Monday, May 12, 2008

Sauteed Onions: Meat's Best Friend

You know there is a difference in degree of sauteed onions. Clarified, caramelized and incinerated. If you're the kind of person who likes their food burned beyond all recognition, then sod off, because we do real cooking here. I don't pander to the “put as much hot sauce on as you can to melt your lower intestine” crowd and I certainly won't tolerate any “I like my crap burned to an unidentifiable crisp” group.


What you need:
  • onion(s)
  • olive oil
  • a frying pan
  • a sharp large knife

Step 1: Cry me a river.
Everyone know onions make you cry. Not everyone knows why. One of the reasons is because when you cut that little nub of root off, a chemical get released. When breathed in makes your eyes water. I think it's a survival mechanism. If the root is still viable and intact I'm guessing the bulb can grow back or grow new offshoot bulbs. ANYWAY – if you want to avoid a shower of tears and snot, which doesn't mesh well with anything, here's what you do. Get your knife and cut the top of the onion off, leaving the root. The root is where all those stringy bits are hanging off. DON'T CUT THIS – until I tell you to do so. Now, take that big, scary knife and just slice the onion so you have rings.


Step 2: Baby light my (electric stove top) fire.
When you slice the onion down to the root nub, set it aside and grab your pan. ....The frying pan, get your head out of the garbage disposal. Put the pan on the burner and set it to medium. If you're watching your weight, Pam Spray is your friend. Spray just enough to coat the pan. If you don't mind a little extra olive oil (hey, it's healthy) then about a table spoon, or enough to coat the pan lightly will do. You can always add to this, taking out is much harder, so easy does it. Get a small piece of onion and throw it in the pan. When that starts to hop and sizzle it's time to add the rest.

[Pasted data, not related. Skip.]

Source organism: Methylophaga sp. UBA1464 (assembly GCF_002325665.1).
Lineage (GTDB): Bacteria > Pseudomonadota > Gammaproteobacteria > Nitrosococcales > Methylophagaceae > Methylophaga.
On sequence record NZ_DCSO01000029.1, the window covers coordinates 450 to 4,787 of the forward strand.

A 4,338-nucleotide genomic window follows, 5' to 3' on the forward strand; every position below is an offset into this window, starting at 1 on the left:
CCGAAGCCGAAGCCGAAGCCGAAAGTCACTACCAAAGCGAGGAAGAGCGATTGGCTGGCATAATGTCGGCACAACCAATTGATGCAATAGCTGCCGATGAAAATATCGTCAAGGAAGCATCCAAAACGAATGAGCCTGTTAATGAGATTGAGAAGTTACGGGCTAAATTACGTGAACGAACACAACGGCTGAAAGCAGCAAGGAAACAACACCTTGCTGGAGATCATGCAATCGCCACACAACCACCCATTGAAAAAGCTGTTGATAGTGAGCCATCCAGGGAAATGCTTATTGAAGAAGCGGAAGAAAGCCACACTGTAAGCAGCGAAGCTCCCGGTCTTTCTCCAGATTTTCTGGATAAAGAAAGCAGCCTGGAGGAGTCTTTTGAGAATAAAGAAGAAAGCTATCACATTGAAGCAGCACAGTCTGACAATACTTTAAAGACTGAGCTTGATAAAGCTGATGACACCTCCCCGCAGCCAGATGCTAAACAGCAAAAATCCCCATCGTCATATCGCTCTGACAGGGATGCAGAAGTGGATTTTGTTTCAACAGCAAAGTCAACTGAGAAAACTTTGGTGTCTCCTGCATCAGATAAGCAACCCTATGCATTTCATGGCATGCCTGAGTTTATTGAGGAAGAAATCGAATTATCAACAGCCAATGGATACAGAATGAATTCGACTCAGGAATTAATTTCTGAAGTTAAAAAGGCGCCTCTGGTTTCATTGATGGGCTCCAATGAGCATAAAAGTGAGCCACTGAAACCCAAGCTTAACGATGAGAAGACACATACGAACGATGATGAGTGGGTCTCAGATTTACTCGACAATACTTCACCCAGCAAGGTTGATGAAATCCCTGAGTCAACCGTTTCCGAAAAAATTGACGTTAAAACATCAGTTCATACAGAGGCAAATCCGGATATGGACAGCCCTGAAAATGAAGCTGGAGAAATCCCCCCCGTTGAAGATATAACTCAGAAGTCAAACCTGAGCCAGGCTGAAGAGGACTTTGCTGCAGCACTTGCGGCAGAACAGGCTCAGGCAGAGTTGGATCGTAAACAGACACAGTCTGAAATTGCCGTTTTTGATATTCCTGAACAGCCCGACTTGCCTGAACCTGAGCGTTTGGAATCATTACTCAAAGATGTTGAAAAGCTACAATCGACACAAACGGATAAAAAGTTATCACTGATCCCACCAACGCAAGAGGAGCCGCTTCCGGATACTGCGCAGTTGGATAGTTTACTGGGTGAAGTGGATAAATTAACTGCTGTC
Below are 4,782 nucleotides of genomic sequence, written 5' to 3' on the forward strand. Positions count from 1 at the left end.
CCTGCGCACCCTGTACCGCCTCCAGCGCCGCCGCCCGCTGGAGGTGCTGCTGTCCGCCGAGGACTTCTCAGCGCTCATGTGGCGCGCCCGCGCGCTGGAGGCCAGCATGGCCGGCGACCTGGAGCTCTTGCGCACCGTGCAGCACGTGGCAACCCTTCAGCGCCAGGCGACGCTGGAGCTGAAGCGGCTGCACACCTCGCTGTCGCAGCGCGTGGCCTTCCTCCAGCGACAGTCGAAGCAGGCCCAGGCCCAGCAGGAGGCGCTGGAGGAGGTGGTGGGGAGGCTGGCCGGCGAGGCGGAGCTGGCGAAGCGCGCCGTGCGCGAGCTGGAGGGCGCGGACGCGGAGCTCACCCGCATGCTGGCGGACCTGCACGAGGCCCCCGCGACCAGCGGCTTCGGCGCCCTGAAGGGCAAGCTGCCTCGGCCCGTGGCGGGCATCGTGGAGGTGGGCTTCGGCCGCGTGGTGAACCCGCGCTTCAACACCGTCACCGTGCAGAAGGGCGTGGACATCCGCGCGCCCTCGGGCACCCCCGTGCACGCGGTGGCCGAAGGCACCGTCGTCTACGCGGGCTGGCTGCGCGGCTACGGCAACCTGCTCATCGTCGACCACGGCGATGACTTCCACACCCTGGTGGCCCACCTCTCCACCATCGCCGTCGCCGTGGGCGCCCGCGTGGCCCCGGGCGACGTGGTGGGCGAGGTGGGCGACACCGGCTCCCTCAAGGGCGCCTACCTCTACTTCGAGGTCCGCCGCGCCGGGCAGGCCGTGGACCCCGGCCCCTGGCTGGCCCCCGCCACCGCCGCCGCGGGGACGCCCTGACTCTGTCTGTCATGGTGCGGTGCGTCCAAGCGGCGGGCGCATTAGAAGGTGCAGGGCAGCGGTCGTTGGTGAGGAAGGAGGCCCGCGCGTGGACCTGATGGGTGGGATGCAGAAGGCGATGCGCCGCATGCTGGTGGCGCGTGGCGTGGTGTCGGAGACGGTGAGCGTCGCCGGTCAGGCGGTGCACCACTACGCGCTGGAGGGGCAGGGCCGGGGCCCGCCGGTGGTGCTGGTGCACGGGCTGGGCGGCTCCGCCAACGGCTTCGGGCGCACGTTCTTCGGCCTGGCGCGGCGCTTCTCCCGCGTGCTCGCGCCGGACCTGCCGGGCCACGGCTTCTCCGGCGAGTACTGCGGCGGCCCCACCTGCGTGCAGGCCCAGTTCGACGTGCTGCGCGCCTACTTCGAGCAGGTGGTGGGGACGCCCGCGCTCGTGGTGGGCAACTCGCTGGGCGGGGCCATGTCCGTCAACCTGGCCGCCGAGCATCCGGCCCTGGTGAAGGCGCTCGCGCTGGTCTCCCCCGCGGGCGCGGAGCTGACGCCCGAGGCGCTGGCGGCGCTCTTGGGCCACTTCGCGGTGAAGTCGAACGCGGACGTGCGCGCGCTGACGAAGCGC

Step 3: Let's get it on (the stove).
Ok, now there are a few different levels of cooked onions. For soups, sauces and risotto combinations you will need to just clarify the onions. We'll start here. Keep your heat on medium and move the onions around with a wooden spoon or plastic spatula, whatever you feel more comfortable with.** Keep moving the onions around for about 3 minutes or so. They will become translucent and soft, but not brown like hamburger onions. For caramelized onions you don't have to move the onions very much. Move them around every once in a while until they are golden brown and soft. The best way to test for done-ness in this case is to snag one out of the pan and eat it. You can add salt and pepper if you want or just slap it on the burger or steak.


Notes:
** NEVER USE METAL IN A TEFLON PAN!!!!!!!!!!!! You will scrape the pan, destroy the non sticking aspects and get the toxic coating in your food. That's why you never cut anything in said pan!

2 comments:

Paige said...

i live by this when cutting onions- put a saltine in your mouth while cutting, don't eat it it but hold it on your tongue open mouth when cutting and you won't cry. I read this somewhere and I don't know why it works but it REALLY DOES!

Corwin Bl├║dravn said...

I personally use s trick I learned at my second kitchen job where I cut a whole burlap sack of onions each day. Chew mint gum...the stronger the mintyness the better.